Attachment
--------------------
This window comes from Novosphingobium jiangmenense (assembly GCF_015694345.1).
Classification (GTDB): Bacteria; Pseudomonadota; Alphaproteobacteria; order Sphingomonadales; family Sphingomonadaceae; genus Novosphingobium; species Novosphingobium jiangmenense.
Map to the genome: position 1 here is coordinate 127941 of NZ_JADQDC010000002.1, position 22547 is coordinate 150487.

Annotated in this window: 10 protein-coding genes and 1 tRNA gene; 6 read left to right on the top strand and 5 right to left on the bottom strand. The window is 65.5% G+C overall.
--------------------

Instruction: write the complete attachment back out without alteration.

This window comes from Novosphingobium jiangmenense (assembly GCF_015694345.1).
Classification (GTDB): Bacteria; Pseudomonadota; Alphaproteobacteria; order Sphingomonadales; family Sphingomonadaceae; genus Novosphingobium; species Novosphingobium jiangmenense.
Map to the genome: position 1 here is coordinate 127941 of NZ_JADQDC010000002.1, position 22547 is coordinate 150487.

Annotated in this window: 10 protein-coding genes and 1 tRNA gene; 6 read left to right on the top strand and 5 right to left on the bottom strand. The window is 65.5% G+C overall.